“RAND” — Reasonable and Non-Discriminatory — is a term often used in standards contexts to describe or set expectations of fairness in patent licensing related to standards.
But what does the term “RAND” really mean? As one well-known commentary on standard-setting, patents, and hold-up states: “few SSOs [standard-setting organizations] define the term ‘reasonable and nondiscriminatory’ or have mechanisms to resolve disputes about its interpretation”.
The American Bar Association, Section of Science & Technology Law, has filed a comment to the US FCC about the CUT FATT petition on patent overreaching in the US DTV system, acknowledging that:
“international royalty rates for comparable patents and standards may be a useful factor to consider in determining whether U.S. royalty rates are RAND.”
As excerpted below, the Section makes this comment with appropriate qualifications and call to recognition of the complexities of the issues (“there are many other important factors”), and acknowledges that typical RAND analysis is directed at voluntary standards rather than standards mandated by a regulatory authority.
But the Section comments go on to opine that:
“With respect to the particular factor proposed by CUT FATT (i.e.. patent pools for DVB-T and ISDB), we believe that any consideration of “comparables” should be limited to licenses of comparable patents, both in scope and quantity, for implementation of the same standard (i.e., the ATSC DTV standard, in this case).”
The comments further assume that “[c]omparable patents are likely limited to foreign counterparts of the US patents in question.”
Surely, the Section is not suggesting that the only relevant factor to consider should be limited to whether the ATSC standard adopted in the US is offered at a discount in international markets, perhaps to meet price competition from other standards like DVB-T, ISDB, or others, and then only to a comparison of the “US” ATSC royalty price to the “international” ATSC royalty price? All things being equal, would that be “reasonable”, or just “discriminatory”?
Selected excerpts from filing by American Bar Association (“ABA”), Section of Science & Technology Law in CUT FATT proceeding (emphasis added):
“These views are being presented on behalf of the Section only and have not been approved by the House of Delegates or the Board of Governors of the American Bar Association and should not be construed as representing the position of the Association.
Section takes no position on whether or not the Commission should assume any role as requested by the Petition or modify any policies regarding DTV patent licensing but rather comments here on the complex and factual considerations that would be implicated by CUT FATT’s request that the Commission.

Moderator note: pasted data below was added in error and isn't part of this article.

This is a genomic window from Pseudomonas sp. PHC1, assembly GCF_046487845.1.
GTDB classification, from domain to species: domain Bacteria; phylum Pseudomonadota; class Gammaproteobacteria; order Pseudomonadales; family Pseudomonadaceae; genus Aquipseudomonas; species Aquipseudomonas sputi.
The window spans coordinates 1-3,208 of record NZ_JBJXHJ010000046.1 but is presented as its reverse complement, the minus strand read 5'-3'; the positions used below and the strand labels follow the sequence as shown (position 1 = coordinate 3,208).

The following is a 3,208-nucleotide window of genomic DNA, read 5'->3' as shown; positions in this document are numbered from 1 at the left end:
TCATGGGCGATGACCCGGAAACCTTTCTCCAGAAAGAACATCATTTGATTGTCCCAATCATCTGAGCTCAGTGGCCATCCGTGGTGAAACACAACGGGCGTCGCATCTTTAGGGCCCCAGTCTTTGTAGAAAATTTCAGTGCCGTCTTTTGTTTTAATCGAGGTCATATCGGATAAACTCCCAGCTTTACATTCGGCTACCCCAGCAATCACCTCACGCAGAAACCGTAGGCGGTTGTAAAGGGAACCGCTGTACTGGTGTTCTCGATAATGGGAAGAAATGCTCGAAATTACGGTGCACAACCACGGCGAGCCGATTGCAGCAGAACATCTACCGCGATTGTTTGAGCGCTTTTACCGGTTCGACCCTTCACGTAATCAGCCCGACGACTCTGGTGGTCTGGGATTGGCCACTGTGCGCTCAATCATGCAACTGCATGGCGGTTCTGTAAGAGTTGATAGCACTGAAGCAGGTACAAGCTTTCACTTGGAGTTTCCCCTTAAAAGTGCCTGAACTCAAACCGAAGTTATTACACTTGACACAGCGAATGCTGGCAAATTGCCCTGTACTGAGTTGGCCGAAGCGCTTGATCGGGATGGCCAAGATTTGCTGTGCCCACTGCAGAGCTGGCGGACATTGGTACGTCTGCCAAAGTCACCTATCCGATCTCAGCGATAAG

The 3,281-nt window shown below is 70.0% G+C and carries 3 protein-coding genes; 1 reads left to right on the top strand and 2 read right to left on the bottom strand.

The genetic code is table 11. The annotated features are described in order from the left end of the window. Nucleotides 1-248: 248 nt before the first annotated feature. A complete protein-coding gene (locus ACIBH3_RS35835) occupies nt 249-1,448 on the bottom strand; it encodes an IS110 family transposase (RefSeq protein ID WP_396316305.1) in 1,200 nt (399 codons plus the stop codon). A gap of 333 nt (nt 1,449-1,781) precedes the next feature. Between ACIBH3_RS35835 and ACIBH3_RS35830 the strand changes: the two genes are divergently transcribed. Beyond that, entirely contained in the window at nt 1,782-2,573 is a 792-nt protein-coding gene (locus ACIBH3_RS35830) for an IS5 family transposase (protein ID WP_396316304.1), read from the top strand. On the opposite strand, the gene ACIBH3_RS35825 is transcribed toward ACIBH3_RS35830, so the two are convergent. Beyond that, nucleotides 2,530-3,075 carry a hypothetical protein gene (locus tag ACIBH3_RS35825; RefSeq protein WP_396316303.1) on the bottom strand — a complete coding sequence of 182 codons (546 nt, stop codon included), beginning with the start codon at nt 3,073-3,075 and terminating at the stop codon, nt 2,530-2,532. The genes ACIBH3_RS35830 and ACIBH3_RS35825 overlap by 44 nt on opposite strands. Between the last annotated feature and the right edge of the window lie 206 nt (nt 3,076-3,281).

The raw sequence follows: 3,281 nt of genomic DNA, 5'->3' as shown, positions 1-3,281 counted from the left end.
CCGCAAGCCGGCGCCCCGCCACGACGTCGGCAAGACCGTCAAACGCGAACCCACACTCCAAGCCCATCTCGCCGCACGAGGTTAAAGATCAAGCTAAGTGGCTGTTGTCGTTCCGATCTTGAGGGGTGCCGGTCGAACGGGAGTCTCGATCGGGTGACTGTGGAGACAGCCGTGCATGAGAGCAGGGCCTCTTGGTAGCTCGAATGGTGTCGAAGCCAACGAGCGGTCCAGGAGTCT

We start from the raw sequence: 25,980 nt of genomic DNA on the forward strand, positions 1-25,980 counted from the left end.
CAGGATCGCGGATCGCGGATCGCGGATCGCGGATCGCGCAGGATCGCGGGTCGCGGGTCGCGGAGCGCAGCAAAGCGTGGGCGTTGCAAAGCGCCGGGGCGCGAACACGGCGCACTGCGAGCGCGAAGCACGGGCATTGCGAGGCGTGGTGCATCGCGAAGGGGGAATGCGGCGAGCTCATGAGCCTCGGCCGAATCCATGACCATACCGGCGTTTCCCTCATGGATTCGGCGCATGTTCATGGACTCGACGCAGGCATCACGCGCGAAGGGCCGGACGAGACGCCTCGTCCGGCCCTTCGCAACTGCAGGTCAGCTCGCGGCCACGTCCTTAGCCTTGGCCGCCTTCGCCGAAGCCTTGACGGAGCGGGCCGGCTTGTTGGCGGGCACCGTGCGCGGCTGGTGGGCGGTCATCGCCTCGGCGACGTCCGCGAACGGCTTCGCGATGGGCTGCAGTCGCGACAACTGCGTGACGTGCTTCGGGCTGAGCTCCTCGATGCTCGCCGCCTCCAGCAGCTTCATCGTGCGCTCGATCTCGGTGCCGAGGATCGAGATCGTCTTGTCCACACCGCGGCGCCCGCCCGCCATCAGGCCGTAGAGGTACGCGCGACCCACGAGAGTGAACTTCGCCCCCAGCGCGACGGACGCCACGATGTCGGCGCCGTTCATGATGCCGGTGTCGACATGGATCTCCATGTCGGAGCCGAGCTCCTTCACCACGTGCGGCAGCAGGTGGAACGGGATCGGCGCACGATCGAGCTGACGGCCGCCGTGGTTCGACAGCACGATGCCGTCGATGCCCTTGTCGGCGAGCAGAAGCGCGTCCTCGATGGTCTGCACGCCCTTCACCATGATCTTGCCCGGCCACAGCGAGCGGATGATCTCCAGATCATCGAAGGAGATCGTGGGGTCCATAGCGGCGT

One of the issues before the Commission – RAND royalties in the context of a standard mandated by a regulatory authority — has not been widely discussed or analyzed in the literature, which has traditionally focused the RAND analysis on voluntary standards. While the ABA Manual “is not directed to standards whose policies are prescribed by governments …the information may be useful in assessing the terms associated with such activities.”
Depending on the circumstances, international royalty rates for comparable patents  and standards may be a useful factor to consider in determining whether U.S. royalty rates are RAND. We respectfully submit that there are many other important factors that the Commission should consider in connection with its review of the Petition.
Specifically, CUT FATT suggests that “international comparable” royalty rates should be treated as “benchmarks”  when assessing the reasonableness of a RAND licensing commitment. With respect to the particular factor proposed by CUT FATT (i.e.. patent pools for DVB-T and ISDB), we believe that any consideration of “comparables” should be limited to licenses of comparable patents, both in scope and quantity, for implementation of the same standard (i.e., the ATSC DTV standard, in this case). To the extent that such comparables exist, we believe they should be one of many factors considered in evaluating the reasonableness of a particular royalty rate.
 Comparable patents are likely limited to foreign counterparts of the US patents in question.
 We do not believe that a “benchmark” is appropriate in this context, as it may imply that undue weight be given to royalties established earlier in time.”